11. Personally I think that any recorded time (chip or Garmin) counts towards a PR. For instance, I'm a beginning ultramarathoner, and I haven't actually run a road marathon yet (I will probably rectify this at Big D). However, I set my marathon PR of right around 3:55:00 on a training run. I don't think that treadmills count, because you can run faster on a treadmill than on roads since you aren't pushing your body weight.

    That being said, an important question to ask yourself is what does PR mean to you? Is it a marker by which you are gauging your improvement? Is it about bragging rights? Is it going to go on your running resume (if you are a running coach, for instance)? I consider myself a middle of the pack running, and since I'm doing this to push my own limits I consider PRs only as interesting factoids and improvement markers. A year ago I ran the Cowtown Half Marathon and could barely walk for the rest of the day. This year I ran the Cowtown Ultramarathon and was a bit stiff but could get around just fine. I didn't set a PR for time, but I did set a PR for distance traveled without walking.

    ReplyDelete
  12. I run faster during races because I really push myself so all my PRs are from races but I'm not sure if I would count a training run? I guess it depends on how good the PR is. :)

    ReplyDelete
  13. So many variables go into this requirement set of what constitutes a PR or not - I'm so in agreement on the treadmill and think that's an important caveat to throw in there. But, Jeremy, I'm glad you brought up the motivation thing - I'm a back-of-the-pack runner so PRs are a celebratory way to gauge improvement, but you're right that answers will vary based on the reasons people are tracking their PRs at all. Great comments, very insightful! Congrats on your Ultra finish Saturday! And I'm running Big D Half so maybe I'll see you there!

    Allie, it's funny because I actually think a training run PR is a bigger deal than the same PR in a race because you did it without the aid stations, crowd support, and race day adrenaline! :-)

    ReplyDelete
  14. (The below is just my "completely analytical" analysis and is not intended to take away from anybody's accomplishments. Great running everyone! :-)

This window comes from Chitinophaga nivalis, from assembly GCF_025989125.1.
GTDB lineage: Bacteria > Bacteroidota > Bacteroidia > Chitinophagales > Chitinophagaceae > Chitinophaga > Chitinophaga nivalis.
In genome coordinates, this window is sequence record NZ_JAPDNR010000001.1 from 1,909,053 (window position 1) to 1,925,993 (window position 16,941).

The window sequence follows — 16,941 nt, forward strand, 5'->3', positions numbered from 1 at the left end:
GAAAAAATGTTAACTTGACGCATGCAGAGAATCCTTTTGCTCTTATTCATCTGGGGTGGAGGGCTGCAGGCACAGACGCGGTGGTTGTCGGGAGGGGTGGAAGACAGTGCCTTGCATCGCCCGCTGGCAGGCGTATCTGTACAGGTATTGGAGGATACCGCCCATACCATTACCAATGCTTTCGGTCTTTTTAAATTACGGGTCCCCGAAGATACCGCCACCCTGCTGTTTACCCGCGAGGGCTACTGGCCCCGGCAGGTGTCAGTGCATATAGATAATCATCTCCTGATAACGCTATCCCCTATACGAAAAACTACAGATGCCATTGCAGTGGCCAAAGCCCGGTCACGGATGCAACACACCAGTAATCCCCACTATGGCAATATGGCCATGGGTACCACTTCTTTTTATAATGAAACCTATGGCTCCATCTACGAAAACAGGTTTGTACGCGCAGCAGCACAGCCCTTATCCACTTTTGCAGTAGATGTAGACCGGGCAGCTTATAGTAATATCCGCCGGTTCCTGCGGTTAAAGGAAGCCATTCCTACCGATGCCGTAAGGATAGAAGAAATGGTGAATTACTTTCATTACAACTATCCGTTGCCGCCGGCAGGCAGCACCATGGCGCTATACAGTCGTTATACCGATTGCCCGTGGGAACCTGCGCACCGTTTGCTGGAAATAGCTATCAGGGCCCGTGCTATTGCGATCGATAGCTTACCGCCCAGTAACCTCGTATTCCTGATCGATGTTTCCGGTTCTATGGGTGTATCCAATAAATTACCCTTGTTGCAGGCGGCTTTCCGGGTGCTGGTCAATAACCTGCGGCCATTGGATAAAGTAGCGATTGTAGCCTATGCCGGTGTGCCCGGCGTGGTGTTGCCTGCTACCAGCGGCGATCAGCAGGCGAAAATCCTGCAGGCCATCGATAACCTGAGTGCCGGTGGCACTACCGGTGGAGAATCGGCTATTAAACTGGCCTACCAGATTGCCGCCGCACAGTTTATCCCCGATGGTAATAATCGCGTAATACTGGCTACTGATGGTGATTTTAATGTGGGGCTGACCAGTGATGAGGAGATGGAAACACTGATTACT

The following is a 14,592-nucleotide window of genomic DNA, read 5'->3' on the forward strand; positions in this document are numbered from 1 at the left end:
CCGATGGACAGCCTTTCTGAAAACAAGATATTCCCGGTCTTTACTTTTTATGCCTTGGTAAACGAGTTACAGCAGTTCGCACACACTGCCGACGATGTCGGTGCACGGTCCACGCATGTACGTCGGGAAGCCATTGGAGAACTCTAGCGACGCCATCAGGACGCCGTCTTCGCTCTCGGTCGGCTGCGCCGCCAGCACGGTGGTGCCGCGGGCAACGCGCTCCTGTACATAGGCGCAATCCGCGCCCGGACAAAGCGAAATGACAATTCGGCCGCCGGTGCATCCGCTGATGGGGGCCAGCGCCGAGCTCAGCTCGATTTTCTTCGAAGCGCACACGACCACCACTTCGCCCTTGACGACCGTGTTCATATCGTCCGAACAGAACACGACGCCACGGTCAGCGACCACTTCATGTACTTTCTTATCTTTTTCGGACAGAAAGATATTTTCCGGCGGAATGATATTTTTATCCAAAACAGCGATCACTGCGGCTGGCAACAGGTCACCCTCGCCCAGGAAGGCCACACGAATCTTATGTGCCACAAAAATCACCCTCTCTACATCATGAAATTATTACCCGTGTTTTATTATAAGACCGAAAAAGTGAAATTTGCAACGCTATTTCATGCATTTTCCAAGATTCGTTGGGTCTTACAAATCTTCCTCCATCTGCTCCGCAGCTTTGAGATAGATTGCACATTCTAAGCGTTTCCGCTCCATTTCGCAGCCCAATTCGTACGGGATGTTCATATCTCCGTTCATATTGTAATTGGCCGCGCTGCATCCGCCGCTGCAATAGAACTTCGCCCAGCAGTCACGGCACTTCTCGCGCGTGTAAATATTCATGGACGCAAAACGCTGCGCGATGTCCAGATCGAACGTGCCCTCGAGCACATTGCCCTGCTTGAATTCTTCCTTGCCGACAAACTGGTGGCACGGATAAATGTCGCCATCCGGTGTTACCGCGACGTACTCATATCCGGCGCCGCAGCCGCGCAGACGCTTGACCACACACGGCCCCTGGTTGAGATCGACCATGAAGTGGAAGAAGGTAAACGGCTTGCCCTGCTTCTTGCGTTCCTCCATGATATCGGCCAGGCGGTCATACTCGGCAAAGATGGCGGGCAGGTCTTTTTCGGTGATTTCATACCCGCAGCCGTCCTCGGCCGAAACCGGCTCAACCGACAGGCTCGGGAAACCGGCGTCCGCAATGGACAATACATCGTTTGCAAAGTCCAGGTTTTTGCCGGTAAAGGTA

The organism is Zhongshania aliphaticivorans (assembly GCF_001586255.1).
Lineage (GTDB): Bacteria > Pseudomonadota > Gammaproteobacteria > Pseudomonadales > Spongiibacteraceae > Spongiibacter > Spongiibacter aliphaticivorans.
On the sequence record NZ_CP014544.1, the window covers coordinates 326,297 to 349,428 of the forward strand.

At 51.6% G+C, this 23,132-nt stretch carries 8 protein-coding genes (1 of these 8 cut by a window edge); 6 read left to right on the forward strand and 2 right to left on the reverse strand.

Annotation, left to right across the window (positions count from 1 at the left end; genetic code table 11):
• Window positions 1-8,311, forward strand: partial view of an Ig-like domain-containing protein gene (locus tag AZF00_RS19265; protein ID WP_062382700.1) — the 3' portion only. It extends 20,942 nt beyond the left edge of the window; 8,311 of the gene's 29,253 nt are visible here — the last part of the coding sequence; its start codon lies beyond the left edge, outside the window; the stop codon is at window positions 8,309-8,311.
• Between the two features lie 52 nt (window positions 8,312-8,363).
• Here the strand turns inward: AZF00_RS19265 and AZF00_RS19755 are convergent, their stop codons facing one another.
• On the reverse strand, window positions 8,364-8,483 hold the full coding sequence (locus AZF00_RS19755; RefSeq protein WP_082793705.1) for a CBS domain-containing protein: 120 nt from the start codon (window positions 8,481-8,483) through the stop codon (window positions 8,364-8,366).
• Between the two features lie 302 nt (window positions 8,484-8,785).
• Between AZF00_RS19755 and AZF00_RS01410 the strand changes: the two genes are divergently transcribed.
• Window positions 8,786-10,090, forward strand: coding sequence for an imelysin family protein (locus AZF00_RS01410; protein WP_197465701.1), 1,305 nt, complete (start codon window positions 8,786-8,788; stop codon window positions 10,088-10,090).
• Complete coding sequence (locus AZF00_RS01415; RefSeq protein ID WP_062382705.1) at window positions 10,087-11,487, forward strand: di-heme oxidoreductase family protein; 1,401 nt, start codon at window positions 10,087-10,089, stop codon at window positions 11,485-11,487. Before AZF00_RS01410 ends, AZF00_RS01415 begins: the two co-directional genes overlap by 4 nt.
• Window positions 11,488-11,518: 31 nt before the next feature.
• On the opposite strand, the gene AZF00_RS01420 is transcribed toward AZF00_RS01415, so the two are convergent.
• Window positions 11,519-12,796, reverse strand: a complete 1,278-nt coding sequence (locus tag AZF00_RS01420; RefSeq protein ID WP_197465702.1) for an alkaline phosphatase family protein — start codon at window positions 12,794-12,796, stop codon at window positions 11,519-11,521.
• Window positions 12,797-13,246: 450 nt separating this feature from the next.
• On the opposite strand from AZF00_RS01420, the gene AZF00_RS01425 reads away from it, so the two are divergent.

In my humble opinion, true PRs are only with respect to the same course - i.e., "my (new) PR for the Cowtown Half-Marathon course is ..." Otherwise there is too much difference between courses, elevation changes, terrain, etc. for as fair comparison. (Even on the same course there are weather differences and other factors, but c'est la vie). So you can PR on anything - race, training run, or treadmill - but its just with respect to the same course, route, or treadmill settings.

    That said, looking at the Cowtown elevation map (the half-marathon & marathon have a shared routes through Mile 8 ... and merge back again at Mile 11/24), the total elevation change between the start and Mile 6.2 is very close to zero so I do think, Libby, that your "10K distance PR" is a good representative of your running improvement and not some fluke and your half-marathon PR proves it as well! :-)

    http://www.cowtownmarathon.org/maps/elevation_marathon.jpg

    ReplyDelete
  15. Andy, from what I've learned about you over time, I would expect nothing less than an analytical explanation from you. :-) Very very good points.

    And I also want to stress to everyone that, like Andy ("Wanger") said, no one's opinion should take away from anyone's accomplishments. We all compete against OURSELVES every time we run. Just because someone doesn't count or does count certain things in establishing a PR doesn't make your PRs any less awesome!

    I really appreciate everyone sharing their thoughts on this topic that I think for many isn't very black and white.

    ReplyDelete
  16. Being quite new to running, I was surprised when I saw @theburnster saying his new PR hadn't been official - I had never really thought about it before. IMO, if your timing method is reliable, you did it & it counts! I love reading everyone's feedback, it's great to have this online community as a resource.

    ReplyDelete
  17. Such an interesting point to bring up....I originally only counted "official" times. But it is so true that a PR is a PR. But the points about the course bring up an interesting point also. I have always felt the need to be able to "prove" it, but really after seeing people skip parts on the last Half, I realized that just like golf, running is such a sport of personal accountability. I mean...who does that...who skips parts of a course...intentially nonetheless. But, again, my PR is my PR, and really who is going to ask for proof. :) So, all that said, I think I'll start counting or rather comparing times for similar routes. That is probably a better comparison.

    ReplyDelete
  18. I wanted to thank everyone again for all your thoughts about treatment of tracking PRs! I incorporated a lot of your comments, and credited you, in my new blog post here:
    http://theactivejoe.blogspot.com/2010/03/what-makes-personal-record.html
    Happy Running! And may 2010 continue to bring many of you PRs!

    ReplyDelete